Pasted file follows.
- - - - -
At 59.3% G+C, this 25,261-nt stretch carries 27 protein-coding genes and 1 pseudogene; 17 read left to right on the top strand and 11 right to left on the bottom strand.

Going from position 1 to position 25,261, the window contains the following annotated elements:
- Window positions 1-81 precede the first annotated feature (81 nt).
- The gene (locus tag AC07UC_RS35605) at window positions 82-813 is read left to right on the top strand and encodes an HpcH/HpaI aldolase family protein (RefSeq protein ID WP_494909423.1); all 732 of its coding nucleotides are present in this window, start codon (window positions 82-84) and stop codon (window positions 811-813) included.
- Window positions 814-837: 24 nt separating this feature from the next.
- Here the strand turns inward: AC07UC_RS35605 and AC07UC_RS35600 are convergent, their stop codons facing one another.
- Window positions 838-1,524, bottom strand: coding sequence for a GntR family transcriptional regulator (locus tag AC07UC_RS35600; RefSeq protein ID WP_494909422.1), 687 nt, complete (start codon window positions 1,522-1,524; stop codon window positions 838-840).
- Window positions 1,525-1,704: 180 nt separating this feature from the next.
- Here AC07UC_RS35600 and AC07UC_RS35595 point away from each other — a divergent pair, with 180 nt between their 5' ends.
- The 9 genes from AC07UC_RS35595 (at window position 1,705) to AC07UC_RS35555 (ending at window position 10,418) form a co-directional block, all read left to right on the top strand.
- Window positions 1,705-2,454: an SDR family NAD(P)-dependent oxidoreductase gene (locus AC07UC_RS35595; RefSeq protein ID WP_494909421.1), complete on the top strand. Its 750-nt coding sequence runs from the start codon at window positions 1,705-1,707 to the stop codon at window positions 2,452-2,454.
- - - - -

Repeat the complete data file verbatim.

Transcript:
At 59.3% G+C, this 25,261-nt stretch carries 27 protein-coding genes and 1 pseudogene; 17 read left to right on the top strand and 11 right to left on the bottom strand.

Going from position 1 to position 25,261, the window contains the following annotated elements:
- Window positions 1-81 precede the first annotated feature (81 nt).
- The gene (locus tag AC07UC_RS35605) at window positions 82-813 is read left to right on the top strand and encodes an HpcH/HpaI aldolase family protein (RefSeq protein ID WP_494909423.1); all 732 of its coding nucleotides are present in this window, start codon (window positions 82-84) and stop codon (window positions 811-813) included.
- Window positions 814-837: 24 nt separating this feature from the next.
- Here the strand turns inward: AC07UC_RS35605 and AC07UC_RS35600 are convergent, their stop codons facing one another.
- Window positions 838-1,524, bottom strand: coding sequence for a GntR family transcriptional regulator (locus tag AC07UC_RS35600; RefSeq protein ID WP_494909422.1), 687 nt, complete (start codon window positions 1,522-1,524; stop codon window positions 838-840).
- Window positions 1,525-1,704: 180 nt separating this feature from the next.
- Here AC07UC_RS35600 and AC07UC_RS35595 point away from each other — a divergent pair, with 180 nt between their 5' ends.
- The 9 genes from AC07UC_RS35595 (at window position 1,705) to AC07UC_RS35555 (ending at window position 10,418) form a co-directional block, all read left to right on the top strand.
- Window positions 1,705-2,454: an SDR family NAD(P)-dependent oxidoreductase gene (locus AC07UC_RS35595; RefSeq protein ID WP_494909421.1), complete on the top strand. Its 750-nt coding sequence runs from the start codon at window positions 1,705-1,707 to the stop codon at window positions 2,452-2,454.